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Weekly Digest: Generic market entry has limited effects on antibiotic use in the US; Mass and systematic antibiotic administration may increase antibiotic resistance in LMIC; COVID-19 app may have reduced COVID-19 cases; Will SARS-CoV-2 become just another seasonal coronavirus?

Generic market entry has limited and inconsistent effects on antibiotic use in the United States. In a study led by CDDEP and Oslo University researchers,  changes in monthly antibiotic prescriptions were assessed for 13 antibiotics with at least one generic entry in the US market between 2000 and 2012.  Using interrupted time series analysis and data from the IQVIA Xponent database, researchers showed that prescription levels increased (5 to 406%) for five antibiotics (aztreonam, cefpodoxime, ciprofloxacin, levofloxacin, ofloxacin), and decreased for one antibiotic (cefdinir), immediately after and in the two years following generic entry.  Acknowledging the multitude of factors that could affect antibiotic use, such as generic entry of similar drugs, the introduction of vaccines, and changes in treatment recommendations, the researchers concluded that generic entry has limited and inconsistent effects on antibiotic use in the United States. [Nature Communications]

Mass and systematic antibiotic administration may increase antibiotic resistance in low- and middle-income countries. Efforts to control infectious diseases spread among communities in low- and middle-income countries (LMIC) by mass and systematic antibiotic administration (MDA/SDA) may come with the price of increasing antibiotic resistance. As MDA/SDA interventions target vulnerable groups of the population overrepresented in LMIC, some populations may be targeted by more than one intervention. A systematic review from researchers at the Pasteur Institute and Paris-Saclay University reviewed 63 articles, 40% of which evaluated antibiotic resistance, and found that MDA/SDA interventions lead to greater AR prevalence, especially those involving co-trimoxazole and azithromycin. The findings from this review underscore the great need for guidelines for AR evaluation in the context of MDA/SDA interventions. [International Journal of Antimicrobial Agents]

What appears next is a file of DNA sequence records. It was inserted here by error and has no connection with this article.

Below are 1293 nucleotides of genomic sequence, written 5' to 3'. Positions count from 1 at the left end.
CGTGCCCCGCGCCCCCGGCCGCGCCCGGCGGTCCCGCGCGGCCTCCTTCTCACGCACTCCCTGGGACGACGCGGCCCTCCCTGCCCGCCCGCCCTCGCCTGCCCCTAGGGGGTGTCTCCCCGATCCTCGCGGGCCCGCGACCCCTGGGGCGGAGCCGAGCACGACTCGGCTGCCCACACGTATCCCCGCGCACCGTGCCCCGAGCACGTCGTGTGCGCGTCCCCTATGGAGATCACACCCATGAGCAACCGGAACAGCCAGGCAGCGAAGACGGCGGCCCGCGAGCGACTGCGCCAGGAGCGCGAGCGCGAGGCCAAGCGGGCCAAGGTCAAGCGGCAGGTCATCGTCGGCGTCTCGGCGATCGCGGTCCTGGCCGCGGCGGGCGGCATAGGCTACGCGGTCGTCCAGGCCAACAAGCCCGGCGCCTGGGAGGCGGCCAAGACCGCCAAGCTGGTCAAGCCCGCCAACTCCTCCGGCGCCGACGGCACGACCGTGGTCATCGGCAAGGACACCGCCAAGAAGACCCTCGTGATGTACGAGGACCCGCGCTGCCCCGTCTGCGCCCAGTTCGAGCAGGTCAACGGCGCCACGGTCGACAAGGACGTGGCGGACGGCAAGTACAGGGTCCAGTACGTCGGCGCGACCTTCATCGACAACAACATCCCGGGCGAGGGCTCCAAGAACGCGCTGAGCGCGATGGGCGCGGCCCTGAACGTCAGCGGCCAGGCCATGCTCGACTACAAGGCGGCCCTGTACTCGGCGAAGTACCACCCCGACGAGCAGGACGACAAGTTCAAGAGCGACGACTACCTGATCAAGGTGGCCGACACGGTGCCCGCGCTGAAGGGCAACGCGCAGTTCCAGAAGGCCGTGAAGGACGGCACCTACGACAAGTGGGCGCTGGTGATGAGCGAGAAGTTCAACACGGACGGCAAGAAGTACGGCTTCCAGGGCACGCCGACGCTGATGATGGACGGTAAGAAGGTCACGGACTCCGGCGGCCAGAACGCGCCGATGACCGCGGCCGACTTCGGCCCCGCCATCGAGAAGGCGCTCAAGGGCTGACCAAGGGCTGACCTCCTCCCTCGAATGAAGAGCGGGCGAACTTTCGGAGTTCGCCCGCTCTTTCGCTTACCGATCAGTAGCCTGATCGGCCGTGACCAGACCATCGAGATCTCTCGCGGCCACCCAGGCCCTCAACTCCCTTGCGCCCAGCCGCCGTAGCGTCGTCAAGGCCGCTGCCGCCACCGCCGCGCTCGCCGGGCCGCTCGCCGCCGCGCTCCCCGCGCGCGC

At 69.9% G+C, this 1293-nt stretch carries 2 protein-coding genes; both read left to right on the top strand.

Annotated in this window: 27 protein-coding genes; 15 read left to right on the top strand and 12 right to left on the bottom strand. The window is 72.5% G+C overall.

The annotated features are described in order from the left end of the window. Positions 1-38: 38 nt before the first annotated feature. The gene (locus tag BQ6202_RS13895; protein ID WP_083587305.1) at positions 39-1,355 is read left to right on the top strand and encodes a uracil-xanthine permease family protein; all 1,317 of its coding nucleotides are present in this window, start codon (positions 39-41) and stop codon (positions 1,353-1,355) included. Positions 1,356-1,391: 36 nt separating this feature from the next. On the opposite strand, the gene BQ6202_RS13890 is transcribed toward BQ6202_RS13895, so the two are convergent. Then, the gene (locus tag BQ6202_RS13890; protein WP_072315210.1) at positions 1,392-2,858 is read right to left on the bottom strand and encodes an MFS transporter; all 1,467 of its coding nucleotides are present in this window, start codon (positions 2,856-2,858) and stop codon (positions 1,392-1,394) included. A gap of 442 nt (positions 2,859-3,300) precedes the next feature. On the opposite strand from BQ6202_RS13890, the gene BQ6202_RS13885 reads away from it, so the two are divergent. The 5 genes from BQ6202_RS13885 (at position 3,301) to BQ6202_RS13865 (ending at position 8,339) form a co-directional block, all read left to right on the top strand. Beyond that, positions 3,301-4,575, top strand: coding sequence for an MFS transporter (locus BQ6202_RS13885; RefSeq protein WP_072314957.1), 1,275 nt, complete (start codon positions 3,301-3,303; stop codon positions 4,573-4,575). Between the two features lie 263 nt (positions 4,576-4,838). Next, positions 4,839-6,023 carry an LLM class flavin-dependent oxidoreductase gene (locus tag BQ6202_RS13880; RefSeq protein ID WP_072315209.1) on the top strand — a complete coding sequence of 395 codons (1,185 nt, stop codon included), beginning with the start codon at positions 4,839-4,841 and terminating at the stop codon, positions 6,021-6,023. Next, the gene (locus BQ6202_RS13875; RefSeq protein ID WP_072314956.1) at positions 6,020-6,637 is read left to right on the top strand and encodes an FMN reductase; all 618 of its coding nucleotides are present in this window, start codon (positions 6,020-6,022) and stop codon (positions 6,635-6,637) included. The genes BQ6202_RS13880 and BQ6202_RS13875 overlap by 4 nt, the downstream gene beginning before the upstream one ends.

Evidence suggests United Kingdom’s NHS COVID-19 app may have reduced COVID-19 cases. To reduce COVID-19 transmission, the National Health Service launched a smartphone app for England and Wales to notify and instruct users to quarantine if they had contact with another user later confirmed to have COVID-19 exposure. Among 21 million users, 560,000 tested positive for COVID-19 over the study period. Analyzing data from September 24, 2020, to December 31, 2020, researchers found an association between increased use of the app and reduced COVID-19 cases. Modeling and statistical analyses of app use estimated that for every percentage point increase in app users, cases were reduced by 0.8% and 2.3%, with most of the cases averted in November and December 2020. [Nature]

Disparities in COVID-19 vaccination in the US. The US Centers for Disease Control and Prevention analyzed rural versus urban disparities in COVID-19 vaccination coverage for adults who received the first dose of the Pfizer/BioNTech or Moderna or the single dose of the Johnson & Johnson vaccine between December 14, 2020, and April 10, 2021. The analysis covered 49 states (Hawaii was not included) and Washington, DC. Overall, as expected, coverage was lower in rural than urban counties (38.9% versus 45.7%). For women in rural counties, coverage was 41.7% versus 48.4% in urban areas, while coverage for men in rural areas was 35.3% compared to 41.9% in urban counties. Vaccination coverage by race and ethnicity was not estimated due to data missingness. [MMWR]

Allocating to older age groups and proportional to country population the most effective and equitable COVID-19 vaccine strategy. Researchers at Imperial College London used an age-structured deterministic SEIR compartmental model to identify vaccine allocation strategies within- and between countries to avert the most deaths and life years lost according to different supply scenarios. For limited doses within a country ( doses for <20% of the population), targeting the elderly is the optimal strategy for all income settings. With a larger supply and with other prevention measures maintained, targeting key transmitters is the optimal strategy. With increasing supplies, vaccines that reduce transmission potential have a more significant impact than those that prevent severe disease. Results suggest that given a 2 billion global dose supply, allocating to countries proportional to population size and age groups maximizes deaths averted and aligns with ethical principles in vaccine distribution. [Vaccine]